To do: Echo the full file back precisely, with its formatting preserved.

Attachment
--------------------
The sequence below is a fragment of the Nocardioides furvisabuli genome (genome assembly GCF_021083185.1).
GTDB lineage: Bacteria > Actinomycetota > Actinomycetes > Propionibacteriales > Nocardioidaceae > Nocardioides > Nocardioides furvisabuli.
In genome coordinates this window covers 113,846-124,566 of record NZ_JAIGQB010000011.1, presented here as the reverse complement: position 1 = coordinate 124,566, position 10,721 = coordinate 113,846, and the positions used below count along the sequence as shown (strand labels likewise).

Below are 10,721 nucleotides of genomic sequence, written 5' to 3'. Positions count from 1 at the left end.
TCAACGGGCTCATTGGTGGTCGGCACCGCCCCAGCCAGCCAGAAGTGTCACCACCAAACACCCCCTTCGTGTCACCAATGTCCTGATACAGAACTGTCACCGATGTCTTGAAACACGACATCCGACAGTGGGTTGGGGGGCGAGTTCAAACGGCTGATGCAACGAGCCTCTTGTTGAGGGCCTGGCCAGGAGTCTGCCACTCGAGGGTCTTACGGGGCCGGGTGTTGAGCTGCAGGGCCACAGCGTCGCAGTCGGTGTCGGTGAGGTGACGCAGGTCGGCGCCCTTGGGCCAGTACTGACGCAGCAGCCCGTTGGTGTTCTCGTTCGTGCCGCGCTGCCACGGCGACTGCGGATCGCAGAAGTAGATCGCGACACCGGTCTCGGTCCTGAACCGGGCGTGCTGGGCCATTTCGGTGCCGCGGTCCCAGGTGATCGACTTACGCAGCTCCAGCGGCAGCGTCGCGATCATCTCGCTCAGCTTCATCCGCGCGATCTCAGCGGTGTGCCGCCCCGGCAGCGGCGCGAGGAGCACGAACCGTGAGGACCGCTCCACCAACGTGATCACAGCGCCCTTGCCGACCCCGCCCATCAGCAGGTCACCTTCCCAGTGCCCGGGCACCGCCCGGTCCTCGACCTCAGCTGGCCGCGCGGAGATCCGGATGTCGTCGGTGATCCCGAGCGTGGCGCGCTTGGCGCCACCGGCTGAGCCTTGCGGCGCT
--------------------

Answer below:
The sequence below is a fragment of the Nocardioides furvisabuli genome (genome assembly GCF_021083185.1).
GTDB lineage: Bacteria > Actinomycetota > Actinomycetes > Propionibacteriales > Nocardioidaceae > Nocardioides > Nocardioides furvisabuli.
In genome coordinates this window covers 113,846-124,566 of record NZ_JAIGQB010000011.1, presented here as the reverse complement: position 1 = coordinate 124,566, position 10,721 = coordinate 113,846, and the positions used below count along the sequence as shown (strand labels likewise).

Below are 10,721 nucleotides of genomic sequence, written 5' to 3'. Positions count from 1 at the left end.
TCAACGGGCTCATTGGTGGTCGGCACCGCCCCAGCCAGCCAGAAGTGTCACCACCAAACACCCCCTTCGTGTCACCAATGTCCTGATACAGAACTGTCACCGATGTCTTGAAACACGACATCCGACAGTGGGTTGGGGGGCGAGTTCAAACGGCTGATGCAACGAGCCTCTTGTTGAGGGCCTGGCCAGGAGTCTGCCACTCGAGGGTCTTACGGGGCCGGGTGTTGAGCTGCAGGGCCACAGCGTCGCAGTCGGTGTCGGTGAGGTGACGCAGGTCGGCGCCCTTGGGCCAGTACTGACGCAGCAGCCCGTTGGTGTTCTCGTTCGTGCCGCGCTGCCACGGCGACTGCGGATCGCAGAAGTAGATCGCGACACCGGTCTCGGTCCTGAACCGGGCGTGCTGGGCCATTTCGGTGCCGCGGTCCCAGGTGATCGACTTACGCAGCTCCAGCGGCAGCGTCGCGATCATCTCGCTCAGCTTCATCCGCGCGATCTCAGCGGTGTGCCGCCCCGGCAGCGGCGCGAGGAGCACGAACCGTGAGGACCGCTCCACCAACGTGATCACAGCGCCCTTGCCGACCCCGCCCATCAGCAGGTCACCTTCCCAGTGCCCGGGCACCGCCCGGTCCTCGACCTCAGCTGGCCGCGCGGAGATCCGGATGTCGTCGGTGATCCCGAGCGTGGCGCGCTTGGCGCCACCGGCTGAGCCTTGCGGCGCT